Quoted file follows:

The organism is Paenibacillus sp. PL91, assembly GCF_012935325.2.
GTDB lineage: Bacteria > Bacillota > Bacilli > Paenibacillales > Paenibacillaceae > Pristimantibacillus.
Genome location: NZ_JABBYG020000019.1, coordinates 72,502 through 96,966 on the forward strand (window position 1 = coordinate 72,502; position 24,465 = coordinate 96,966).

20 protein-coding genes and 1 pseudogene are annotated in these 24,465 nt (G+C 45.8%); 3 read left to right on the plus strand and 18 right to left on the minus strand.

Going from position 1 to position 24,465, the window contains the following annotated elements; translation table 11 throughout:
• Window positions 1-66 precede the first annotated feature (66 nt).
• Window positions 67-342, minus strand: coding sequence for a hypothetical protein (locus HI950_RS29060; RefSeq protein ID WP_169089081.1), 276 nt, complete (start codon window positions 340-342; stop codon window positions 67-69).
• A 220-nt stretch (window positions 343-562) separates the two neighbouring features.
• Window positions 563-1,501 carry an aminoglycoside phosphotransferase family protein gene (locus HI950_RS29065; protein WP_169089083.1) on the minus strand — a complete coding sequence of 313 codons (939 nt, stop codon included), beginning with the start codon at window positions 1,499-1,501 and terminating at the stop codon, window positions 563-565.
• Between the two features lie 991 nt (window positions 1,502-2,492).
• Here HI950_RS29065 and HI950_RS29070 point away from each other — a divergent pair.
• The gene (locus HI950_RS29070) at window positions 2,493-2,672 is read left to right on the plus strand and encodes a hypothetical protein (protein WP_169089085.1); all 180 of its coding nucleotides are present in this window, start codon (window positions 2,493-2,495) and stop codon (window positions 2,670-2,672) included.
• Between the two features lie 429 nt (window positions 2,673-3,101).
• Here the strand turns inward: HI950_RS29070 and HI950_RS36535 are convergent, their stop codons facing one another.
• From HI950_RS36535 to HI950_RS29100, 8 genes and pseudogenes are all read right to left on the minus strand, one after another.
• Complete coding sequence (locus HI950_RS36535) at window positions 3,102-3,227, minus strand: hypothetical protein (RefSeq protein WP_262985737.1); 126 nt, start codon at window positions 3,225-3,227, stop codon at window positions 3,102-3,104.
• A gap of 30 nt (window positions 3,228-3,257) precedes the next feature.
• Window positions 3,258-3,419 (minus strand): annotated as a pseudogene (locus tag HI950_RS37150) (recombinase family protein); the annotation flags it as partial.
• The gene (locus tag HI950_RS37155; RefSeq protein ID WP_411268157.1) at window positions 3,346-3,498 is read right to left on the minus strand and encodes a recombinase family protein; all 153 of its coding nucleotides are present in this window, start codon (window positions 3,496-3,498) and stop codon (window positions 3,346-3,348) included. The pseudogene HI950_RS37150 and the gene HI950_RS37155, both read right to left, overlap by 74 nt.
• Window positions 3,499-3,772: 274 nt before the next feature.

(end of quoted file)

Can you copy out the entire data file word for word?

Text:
The organism is Paenibacillus sp. PL91, assembly GCF_012935325.2.
GTDB lineage: Bacteria > Bacillota > Bacilli > Paenibacillales > Paenibacillaceae > Pristimantibacillus.
Genome location: NZ_JABBYG020000019.1, coordinates 72,502 through 96,966 on the forward strand (window position 1 = coordinate 72,502; position 24,465 = coordinate 96,966).

20 protein-coding genes and 1 pseudogene are annotated in these 24,465 nt (G+C 45.8%); 3 read left to right on the plus strand and 18 right to left on the minus strand.

Going from position 1 to position 24,465, the window contains the following annotated elements; translation table 11 throughout:
• Window positions 1-66 precede the first annotated feature (66 nt).
• Window positions 67-342, minus strand: coding sequence for a hypothetical protein (locus HI950_RS29060; RefSeq protein ID WP_169089081.1), 276 nt, complete (start codon window positions 340-342; stop codon window positions 67-69).
• A 220-nt stretch (window positions 343-562) separates the two neighbouring features.
• Window positions 563-1,501 carry an aminoglycoside phosphotransferase family protein gene (locus HI950_RS29065; protein WP_169089083.1) on the minus strand — a complete coding sequence of 313 codons (939 nt, stop codon included), beginning with the start codon at window positions 1,499-1,501 and terminating at the stop codon, window positions 563-565.
• Between the two features lie 991 nt (window positions 1,502-2,492).
• Here HI950_RS29065 and HI950_RS29070 point away from each other — a divergent pair.
• The gene (locus HI950_RS29070) at window positions 2,493-2,672 is read left to right on the plus strand and encodes a hypothetical protein (protein WP_169089085.1); all 180 of its coding nucleotides are present in this window, start codon (window positions 2,493-2,495) and stop codon (window positions 2,670-2,672) included.
• Between the two features lie 429 nt (window positions 2,673-3,101).
• Here the strand turns inward: HI950_RS29070 and HI950_RS36535 are convergent, their stop codons facing one another.
• From HI950_RS36535 to HI950_RS29100, 8 genes and pseudogenes are all read right to left on the minus strand, one after another.
• Complete coding sequence (locus HI950_RS36535) at window positions 3,102-3,227, minus strand: hypothetical protein (RefSeq protein WP_262985737.1); 126 nt, start codon at window positions 3,225-3,227, stop codon at window positions 3,102-3,104.
• A gap of 30 nt (window positions 3,228-3,257) precedes the next feature.
• Window positions 3,258-3,419 (minus strand): annotated as a pseudogene (locus tag HI950_RS37150) (recombinase family protein); the annotation flags it as partial.
• The gene (locus tag HI950_RS37155; RefSeq protein ID WP_411268157.1) at window positions 3,346-3,498 is read right to left on the minus strand and encodes a recombinase family protein; all 153 of its coding nucleotides are present in this window, start codon (window positions 3,496-3,498) and stop codon (window positions 3,346-3,348) included. The pseudogene HI950_RS37150 and the gene HI950_RS37155, both read right to left, overlap by 74 nt.
• Window positions 3,499-3,772: 274 nt before the next feature.